A specific incident paved the way for the Aditya Mehta Foundation to come into existence.

I was gleeful after winning two silver medals at the Asia Para-cycling Championships in 2014. But the happiness did not last long. I met the former Paralympics Committee of India with a request to include para-­cycling in its list of sports but was turned down without any convincing response.

It was a tough task for me to go all the way to Delhi numerous times and wait for long hours. However, I did not let that bother me as I kept waiting for the moment to hold the Indian flag high at the Paralympics. Unfortunately, I could not achieve my mission and it gave me a sense of sorrow to realise that there was no representation of the sport in the PCI. Later, I realised that I was not alone – other para-­athletes were also waiting for a chance to represent India through various sports. It was then when I decided not to let down the hopes of us differently abled, who despite their disabilities are striving hard to contribute to the nation.

Zilch reward for medals

There were many instances when these para-­athletes were left out because of insufficient funds to participate in Championships like the Union Cyclist Internationale’s Para-cycling Track World Championships, the Verola Paracycling Cup, the Para-cycling European Cup and many more. Participation in international championships would have earned them points that would have added to their chances to participate in the Paralympics. The participants could even have managed, if at least, cash rewards for their respective medals had been provided to them.

Quite a few para-athletes have not received their cash prizes yet. Anand Kumar, who won bronze medals at the Asia Cup in 2008 and the Championships in 2012 and gold at the World Championships in 2015, is one of them. Mark Dharmai, a bronze medallist at the world championships in 2013 and 2015 is another and there are many more.

In a country where an Olympic medallist is given Rs 20 crore for winning a medal as encouragement, we would be grateful if the government spends equally to provide better infrastructure and other aids for the immensely talented para-athletes. It would tremendously help them meet their expenses for orthotic needs like an artificial limb or a wheelchair.

It was a disheartening experience for the para-athletes from our Foundation’s extended family to come back home from the Irish Para-Badminton International in July this year with teary eyes and medals in their hands. This sorrow in their hearts was because of their unrecognised success and helplessness at not being able to go further ahead, as para-badminton is not a part of the list of sports that fall under the aegis of the PCI. Many para-athletes complain saying that only people who manage to influence the members of the Sports Authority of India, are able to make it to the Paralympics.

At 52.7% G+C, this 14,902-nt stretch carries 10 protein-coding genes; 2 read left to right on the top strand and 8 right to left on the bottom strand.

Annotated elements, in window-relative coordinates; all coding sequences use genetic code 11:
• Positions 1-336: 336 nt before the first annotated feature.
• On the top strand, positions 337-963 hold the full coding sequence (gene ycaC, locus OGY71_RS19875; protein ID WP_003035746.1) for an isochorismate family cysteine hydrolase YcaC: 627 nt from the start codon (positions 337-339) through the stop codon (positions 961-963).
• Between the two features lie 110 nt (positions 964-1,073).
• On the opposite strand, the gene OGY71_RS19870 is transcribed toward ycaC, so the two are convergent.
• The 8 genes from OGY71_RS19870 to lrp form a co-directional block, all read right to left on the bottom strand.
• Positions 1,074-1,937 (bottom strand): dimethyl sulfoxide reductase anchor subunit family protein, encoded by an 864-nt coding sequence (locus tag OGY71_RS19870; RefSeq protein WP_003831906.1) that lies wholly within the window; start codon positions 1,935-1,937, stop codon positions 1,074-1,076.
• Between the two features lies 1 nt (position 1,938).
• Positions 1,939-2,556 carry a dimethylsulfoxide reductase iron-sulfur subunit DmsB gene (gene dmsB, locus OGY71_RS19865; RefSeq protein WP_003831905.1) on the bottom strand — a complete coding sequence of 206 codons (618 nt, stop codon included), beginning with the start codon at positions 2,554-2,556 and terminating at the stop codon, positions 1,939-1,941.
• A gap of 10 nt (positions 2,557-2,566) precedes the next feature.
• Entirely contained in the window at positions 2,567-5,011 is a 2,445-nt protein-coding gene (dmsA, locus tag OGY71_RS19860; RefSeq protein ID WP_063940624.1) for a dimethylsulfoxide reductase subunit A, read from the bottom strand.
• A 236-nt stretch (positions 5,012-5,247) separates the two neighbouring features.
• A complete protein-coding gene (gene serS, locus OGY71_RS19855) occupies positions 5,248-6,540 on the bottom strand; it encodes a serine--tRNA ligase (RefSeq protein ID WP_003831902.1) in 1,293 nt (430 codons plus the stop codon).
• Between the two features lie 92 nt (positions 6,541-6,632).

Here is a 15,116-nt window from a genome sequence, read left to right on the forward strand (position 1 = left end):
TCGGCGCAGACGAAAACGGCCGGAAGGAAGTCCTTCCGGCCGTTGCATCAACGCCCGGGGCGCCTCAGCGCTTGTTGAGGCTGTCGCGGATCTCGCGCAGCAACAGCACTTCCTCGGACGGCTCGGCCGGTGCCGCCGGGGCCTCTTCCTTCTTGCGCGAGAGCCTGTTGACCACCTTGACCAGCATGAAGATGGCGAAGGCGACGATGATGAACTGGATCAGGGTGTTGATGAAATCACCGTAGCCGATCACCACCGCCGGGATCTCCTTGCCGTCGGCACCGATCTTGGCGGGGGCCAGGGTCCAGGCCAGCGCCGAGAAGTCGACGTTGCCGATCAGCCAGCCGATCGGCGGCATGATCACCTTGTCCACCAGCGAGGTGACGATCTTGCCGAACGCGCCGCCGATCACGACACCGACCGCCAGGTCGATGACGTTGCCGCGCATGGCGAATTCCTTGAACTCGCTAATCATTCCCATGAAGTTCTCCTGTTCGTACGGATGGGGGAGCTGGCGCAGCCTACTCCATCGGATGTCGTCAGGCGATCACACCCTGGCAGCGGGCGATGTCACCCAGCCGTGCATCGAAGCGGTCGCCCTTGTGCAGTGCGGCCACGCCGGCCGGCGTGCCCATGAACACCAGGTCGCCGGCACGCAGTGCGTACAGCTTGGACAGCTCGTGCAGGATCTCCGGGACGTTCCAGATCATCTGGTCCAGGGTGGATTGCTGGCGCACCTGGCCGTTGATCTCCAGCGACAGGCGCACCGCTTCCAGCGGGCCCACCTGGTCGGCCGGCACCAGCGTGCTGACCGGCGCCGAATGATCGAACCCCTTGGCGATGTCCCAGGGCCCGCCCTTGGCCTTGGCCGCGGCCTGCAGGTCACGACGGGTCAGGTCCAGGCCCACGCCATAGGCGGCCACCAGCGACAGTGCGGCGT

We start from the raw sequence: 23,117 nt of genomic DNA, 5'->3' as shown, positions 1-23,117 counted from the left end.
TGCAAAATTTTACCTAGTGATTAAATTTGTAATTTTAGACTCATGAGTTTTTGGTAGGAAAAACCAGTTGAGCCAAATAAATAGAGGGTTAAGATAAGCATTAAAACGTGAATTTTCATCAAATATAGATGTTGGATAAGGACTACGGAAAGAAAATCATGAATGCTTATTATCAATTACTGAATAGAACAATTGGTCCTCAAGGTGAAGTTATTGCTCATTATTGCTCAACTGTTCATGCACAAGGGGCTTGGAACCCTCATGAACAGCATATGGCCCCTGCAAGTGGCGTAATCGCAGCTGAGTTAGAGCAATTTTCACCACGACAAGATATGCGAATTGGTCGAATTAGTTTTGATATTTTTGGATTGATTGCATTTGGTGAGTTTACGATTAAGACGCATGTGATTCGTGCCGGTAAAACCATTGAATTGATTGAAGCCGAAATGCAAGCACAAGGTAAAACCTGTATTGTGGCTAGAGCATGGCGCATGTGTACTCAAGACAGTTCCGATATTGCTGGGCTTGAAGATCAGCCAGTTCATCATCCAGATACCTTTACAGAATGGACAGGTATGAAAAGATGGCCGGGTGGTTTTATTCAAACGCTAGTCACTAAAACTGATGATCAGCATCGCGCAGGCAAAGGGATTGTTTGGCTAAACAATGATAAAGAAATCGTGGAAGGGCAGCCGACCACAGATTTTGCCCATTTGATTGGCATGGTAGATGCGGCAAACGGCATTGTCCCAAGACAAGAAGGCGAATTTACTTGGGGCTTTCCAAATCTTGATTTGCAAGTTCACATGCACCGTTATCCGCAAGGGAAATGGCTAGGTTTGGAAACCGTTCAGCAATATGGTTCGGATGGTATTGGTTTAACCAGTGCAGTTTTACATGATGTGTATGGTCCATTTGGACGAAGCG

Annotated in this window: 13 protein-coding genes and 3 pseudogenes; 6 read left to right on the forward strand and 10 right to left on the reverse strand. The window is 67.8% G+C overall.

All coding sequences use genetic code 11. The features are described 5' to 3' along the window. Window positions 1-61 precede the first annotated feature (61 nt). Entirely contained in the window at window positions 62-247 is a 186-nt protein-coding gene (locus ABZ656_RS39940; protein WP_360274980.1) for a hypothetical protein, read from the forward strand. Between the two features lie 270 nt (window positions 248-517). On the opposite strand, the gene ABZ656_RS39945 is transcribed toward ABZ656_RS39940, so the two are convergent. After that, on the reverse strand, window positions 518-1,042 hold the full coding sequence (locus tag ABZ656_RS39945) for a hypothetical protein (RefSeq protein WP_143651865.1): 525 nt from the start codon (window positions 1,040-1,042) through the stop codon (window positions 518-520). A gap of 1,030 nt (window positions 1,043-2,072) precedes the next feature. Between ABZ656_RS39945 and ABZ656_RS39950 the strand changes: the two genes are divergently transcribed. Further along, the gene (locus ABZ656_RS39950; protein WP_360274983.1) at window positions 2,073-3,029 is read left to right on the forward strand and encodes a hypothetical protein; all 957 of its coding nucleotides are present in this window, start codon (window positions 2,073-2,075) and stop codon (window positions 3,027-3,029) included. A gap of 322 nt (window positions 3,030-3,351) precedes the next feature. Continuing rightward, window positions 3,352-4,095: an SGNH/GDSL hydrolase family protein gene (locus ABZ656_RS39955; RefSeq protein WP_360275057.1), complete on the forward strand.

Concrete steps need to be taken

The newly formed Paralympic Committee of India should work to improve matters for the upliftment of para-­​athletes. It will be advisable to associate a para-athlete and/or a bureaucrat with a clean profile who understands the disability sector and is really passionate about working towards it.

Despite their disabilities, these para­-athletes have already won many medals in both Asian and world championships. They can, surely do wonders if provided with better infrastructure, financial aid and unbiased support.

There are many sports that are not represented by the PCI in Paralympics like wheelchair ­lawn tennis, wheelchair fencing, para­-cycling, para­-badminton and other para sports. The inclusion of these sports can give a chance for many para-athletes to earn their living. There cannot be a more disheartening situation than receiving a letter from the Sports Authority of India saying that “We are happy to certify your contingency in Internationals at no cost to the government”.

After the establishment of our organisation, which is the only NGO in India that works to help para­-athletes earn dignity through sports by conducting various training camps and providing high end equipment, we were able to achieve nine international medals within ten months. But with support, I can assure more than a hundred medals in the next Paralympics.

Furthermore, when there are special quotas for athletes and individuals with disability in government organisations like the Railways, why not for para­-athletes as well?

All we ask for is a friendly, accessible committee. When the differently abled are recognised respectfully as Divyaang, why not help them make Divya Bharat?

Aditya Mehta won two silver medals at the 2014 Para Asian Cycling Championship and also entered the Limca Book of Records in 2013 for riding the fastest 100 km with an artificial limb. He founded the Aditya Mehta Foundation in 2014, which seeks to help para-athletes rebuild their lives.